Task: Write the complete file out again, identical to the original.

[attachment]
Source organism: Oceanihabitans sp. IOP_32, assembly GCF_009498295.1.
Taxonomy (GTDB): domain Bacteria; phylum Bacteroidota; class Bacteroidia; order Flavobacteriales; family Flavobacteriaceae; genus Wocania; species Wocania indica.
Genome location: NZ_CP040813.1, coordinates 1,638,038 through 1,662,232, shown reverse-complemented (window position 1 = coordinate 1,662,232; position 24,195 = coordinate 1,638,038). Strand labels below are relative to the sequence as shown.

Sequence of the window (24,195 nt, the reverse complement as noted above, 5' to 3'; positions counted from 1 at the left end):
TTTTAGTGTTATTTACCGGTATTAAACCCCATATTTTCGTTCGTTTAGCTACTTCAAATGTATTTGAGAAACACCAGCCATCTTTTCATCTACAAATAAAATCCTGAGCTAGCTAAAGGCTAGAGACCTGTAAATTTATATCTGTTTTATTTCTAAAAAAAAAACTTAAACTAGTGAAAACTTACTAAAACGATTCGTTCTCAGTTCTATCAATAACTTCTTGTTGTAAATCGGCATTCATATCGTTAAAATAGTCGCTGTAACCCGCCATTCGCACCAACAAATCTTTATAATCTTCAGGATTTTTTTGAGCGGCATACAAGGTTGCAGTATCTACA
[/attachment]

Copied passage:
Source organism: Oceanihabitans sp. IOP_32, assembly GCF_009498295.1.
Taxonomy (GTDB): domain Bacteria; phylum Bacteroidota; class Bacteroidia; order Flavobacteriales; family Flavobacteriaceae; genus Wocania; species Wocania indica.
Genome location: NZ_CP040813.1, coordinates 1,638,038 through 1,662,232, shown reverse-complemented (window position 1 = coordinate 1,662,232; position 24,195 = coordinate 1,638,038). Strand labels below are relative to the sequence as shown.

Sequence of the window (24,195 nt, the reverse complement as noted above, 5' to 3'; positions counted from 1 at the left end):
TTTTAGTGTTATTTACCGGTATTAAACCCCATATTTTCGTTCGTTTAGCTACTTCAAATGTATTTGAGAAACACCAGCCATCTTTTCATCTACAAATAAAATCCTGAGCTAGCTAAAGGCTAGAGACCTGTAAATTTATATCTGTTTTATTTCTAAAAAAAAAACTTAAACTAGTGAAAACTTACTAAAACGATTCGTTCTCAGTTCTATCAATAACTTCTTGTTGTAAATCGGCATTCATATCGTTAAAATAGTCGCTGTAACCCGCCATTCGCACCAACAAATCTTTATAATCTTCAGGATTTTTTTGAGCGGCATACAAGGTTGCAGTATCTACA